UnitedHealthcare, the nation’s largest health insurer, said Monday that it plans to start selling coverage next year to commercial groups in Minnesota — a state that has always been the company’s headquarters but hasn’t provided many employer customers.
The bigger move into the employer business, plus a planned expansion in Minnesota’s Medicare market the next year, has the potential to shake up large insurance markets that locally based nonprofit health plans have dominated for years.
Philip Kaufman, the executive who will lead UnitedHealthcare’s expansion in Minnesota, said a state law that passed earlier this year allowing for-profit HMOs in Minnesota for the first time in decades was a factor in the company’s thinking but wasn’t the driver.
“It’s just really important for us to kind of demonstrate what we can do,” Kaufman said, “whether it be on the technology front or [with] our collaborations with physicians here in our home state.”
UnitedHealthcare and other insurers have been sizing up the state’s Medicare market due to a separate regulatory change that’s scheduled for 2019.
UnitedHealthcare is the largest company in Minnesota, and is on track to post $200 billion in revenue for the first time this year. It employs about 18,000 people in Minnesota, but has provided coverage to state residents in relatively limited ways.
“It’s almost like us getting another airline,” said Bob Seng, a principal consultant with Benefit Comply, a St. Paul-based employee benefits consulting firm. “It’s a big deal, just for getting more competition in the Twin Cities.”
UnitedHealthcare previously administered some employee health plans for very large multistate employers that are based in Minnesota but now will pursue a broader market. The insurer also has sold certain Medicare plans for prescription drugs in Minnesota, but not “Medicare Advantage” plans, for which UnitedHealthcare is the largest seller nationwide.
Minnesota’s Medicare market has been dominated by “Medicare Cost” plans from local nonprofit carriers that are scheduled to go away in 2019. The plans differ in how they’re paid by the government health insurance program for seniors.
“They could have a major impact in the Medicare Advantage market,” Jon Christianson, a professor of health policy and management at the University of Minnesota, said in an e-mail. “This has been a significant profit center for United nationally, and I think they will be quite aggressive in this market if they do as they say.”
UnitedHealthcare’s announcement on Monday follows word earlier this year that health insurance giant Aetna also would expand its presence next year in the Minnesota’s insurance market through a partnership with Minneapolis-based Allina Health System.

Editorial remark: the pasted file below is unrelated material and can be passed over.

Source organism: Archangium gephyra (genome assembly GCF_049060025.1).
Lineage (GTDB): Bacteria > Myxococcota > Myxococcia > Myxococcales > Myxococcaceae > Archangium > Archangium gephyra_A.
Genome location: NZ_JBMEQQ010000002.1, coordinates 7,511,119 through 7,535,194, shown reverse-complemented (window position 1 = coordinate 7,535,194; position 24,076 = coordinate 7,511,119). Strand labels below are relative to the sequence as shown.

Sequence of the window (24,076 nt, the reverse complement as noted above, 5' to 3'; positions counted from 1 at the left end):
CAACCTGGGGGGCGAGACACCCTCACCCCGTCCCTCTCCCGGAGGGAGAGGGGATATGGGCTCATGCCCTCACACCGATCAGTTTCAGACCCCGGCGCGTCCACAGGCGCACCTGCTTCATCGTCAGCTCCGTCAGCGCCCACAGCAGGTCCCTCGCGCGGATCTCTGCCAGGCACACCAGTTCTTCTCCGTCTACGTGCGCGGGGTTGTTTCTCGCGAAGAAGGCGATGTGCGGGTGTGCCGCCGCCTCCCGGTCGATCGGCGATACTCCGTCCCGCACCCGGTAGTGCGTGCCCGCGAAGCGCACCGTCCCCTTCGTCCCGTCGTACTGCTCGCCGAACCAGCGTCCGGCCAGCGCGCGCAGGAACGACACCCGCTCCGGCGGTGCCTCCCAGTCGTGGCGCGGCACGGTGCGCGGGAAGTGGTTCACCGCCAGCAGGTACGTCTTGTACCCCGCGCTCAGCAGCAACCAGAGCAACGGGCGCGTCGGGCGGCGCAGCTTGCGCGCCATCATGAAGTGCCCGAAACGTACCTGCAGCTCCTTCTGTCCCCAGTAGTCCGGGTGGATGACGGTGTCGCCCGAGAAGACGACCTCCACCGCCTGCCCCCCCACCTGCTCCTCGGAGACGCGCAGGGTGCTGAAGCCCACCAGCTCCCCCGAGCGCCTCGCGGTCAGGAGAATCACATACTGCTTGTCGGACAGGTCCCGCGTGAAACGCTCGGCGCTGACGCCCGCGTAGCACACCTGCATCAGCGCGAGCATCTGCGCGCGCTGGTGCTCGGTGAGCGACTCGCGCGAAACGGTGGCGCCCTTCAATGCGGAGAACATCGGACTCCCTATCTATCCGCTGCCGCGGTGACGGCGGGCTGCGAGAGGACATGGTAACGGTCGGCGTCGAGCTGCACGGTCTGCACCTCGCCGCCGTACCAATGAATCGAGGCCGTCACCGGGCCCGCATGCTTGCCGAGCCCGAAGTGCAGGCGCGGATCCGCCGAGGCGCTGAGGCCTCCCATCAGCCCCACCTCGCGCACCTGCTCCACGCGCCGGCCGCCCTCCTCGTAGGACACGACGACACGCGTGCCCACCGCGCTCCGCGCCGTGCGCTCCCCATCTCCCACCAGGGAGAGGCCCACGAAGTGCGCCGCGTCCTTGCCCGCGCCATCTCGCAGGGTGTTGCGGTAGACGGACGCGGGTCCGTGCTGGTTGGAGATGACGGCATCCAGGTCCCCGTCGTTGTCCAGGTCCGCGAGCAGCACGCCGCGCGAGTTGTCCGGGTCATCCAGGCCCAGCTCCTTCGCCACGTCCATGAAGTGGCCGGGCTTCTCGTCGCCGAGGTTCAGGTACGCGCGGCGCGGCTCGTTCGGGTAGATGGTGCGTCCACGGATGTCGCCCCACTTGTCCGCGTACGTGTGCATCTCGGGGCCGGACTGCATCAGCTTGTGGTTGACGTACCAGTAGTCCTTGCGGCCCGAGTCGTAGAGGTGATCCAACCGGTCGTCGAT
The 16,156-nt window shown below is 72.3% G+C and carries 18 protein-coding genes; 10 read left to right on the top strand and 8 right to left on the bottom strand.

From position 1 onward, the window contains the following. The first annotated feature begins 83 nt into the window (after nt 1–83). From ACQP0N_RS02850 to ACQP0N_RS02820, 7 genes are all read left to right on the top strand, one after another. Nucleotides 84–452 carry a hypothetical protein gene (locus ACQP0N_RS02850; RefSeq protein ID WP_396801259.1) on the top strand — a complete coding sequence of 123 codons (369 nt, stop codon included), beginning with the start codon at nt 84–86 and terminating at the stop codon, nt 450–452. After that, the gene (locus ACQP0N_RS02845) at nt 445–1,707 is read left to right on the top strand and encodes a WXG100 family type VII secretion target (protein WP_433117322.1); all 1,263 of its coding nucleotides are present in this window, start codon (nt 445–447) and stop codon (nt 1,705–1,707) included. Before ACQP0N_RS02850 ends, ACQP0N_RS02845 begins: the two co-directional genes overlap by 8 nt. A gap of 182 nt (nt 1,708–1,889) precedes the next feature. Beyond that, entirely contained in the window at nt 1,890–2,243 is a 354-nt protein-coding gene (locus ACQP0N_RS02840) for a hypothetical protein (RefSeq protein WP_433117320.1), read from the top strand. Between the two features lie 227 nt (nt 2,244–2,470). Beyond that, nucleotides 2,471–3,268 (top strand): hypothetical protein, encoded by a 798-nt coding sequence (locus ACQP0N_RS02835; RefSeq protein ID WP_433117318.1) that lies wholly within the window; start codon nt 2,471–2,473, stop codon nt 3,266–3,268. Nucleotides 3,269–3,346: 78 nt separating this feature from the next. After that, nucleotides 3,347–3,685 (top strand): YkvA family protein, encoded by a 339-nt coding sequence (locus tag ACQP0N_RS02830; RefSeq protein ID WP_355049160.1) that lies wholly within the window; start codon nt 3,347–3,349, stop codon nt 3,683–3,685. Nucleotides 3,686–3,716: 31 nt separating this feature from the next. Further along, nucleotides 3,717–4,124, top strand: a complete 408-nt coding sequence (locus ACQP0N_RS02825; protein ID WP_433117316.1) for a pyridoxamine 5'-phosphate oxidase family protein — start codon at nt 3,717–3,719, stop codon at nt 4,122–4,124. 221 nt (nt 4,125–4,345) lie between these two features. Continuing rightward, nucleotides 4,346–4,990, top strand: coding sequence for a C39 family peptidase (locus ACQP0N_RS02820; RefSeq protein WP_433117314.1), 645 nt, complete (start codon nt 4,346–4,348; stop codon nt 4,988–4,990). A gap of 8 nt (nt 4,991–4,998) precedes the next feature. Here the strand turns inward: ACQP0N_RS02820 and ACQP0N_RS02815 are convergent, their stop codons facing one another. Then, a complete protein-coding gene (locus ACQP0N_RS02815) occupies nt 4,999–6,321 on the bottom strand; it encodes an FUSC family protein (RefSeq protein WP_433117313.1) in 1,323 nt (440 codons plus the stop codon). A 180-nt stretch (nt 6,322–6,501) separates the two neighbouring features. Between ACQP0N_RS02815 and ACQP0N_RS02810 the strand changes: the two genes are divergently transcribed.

Employers certainly will hope for the new competition to drive savings in health plan costs, said Steve Clausen, a benefits consultant with the Minneapolis office of Aon Hewitt. But it will depend in part on whether UnitedHealthcare can negotiate contracts with doctors and hospitals that include competitive payment rates, Clausen said.
Those contracts with health care providers present new insurers — even very large companies like UnitedHealthcare — with a “chicken and egg” problem when entering a market, said Christopher Ody, a health economist at Northwestern University.
“An insurer needs a lot of enrollees to get good rates from providers,” Ody said via e-mail. “To attract enrollees, an insurer needs competitive premiums. This means an insurer needs to be willing to lose some money while building a customer base.”
When it comes to contracts with doctors and hospitals in Minnesota, UnitedHealthcare in the past has relied on the network created by Minnetonka-based Medica. For years, the companies have partnered when serving large multistate employers that have some workers in Minnesota.
Those relationships will continue, but UnitedHealthcare now will develop its own network for products the company sells without Medica to large and small fully insured groups, and to self-insured groups with 3,000 people or fewer. Medica says it will continue to hire UnitedHealthcare for back-office functions such as claims processing and certain health care data services.
The UnitedHealthcare actions “will not have a direct impact on Medica customers or members,” spokesman Larry Bussey said in a statement.
Kaufman, the UnitedHealthcare official, said his company was drawn to the Minnesota health insurance market by the state’s “dynamic employer market” and lineup of strong industries. The company also wants to do more business, he said, in the state that so many employees call home.
“In my mind, the more competitors you have, the better,” Kaufman said. “I think it drives everybody to improve.”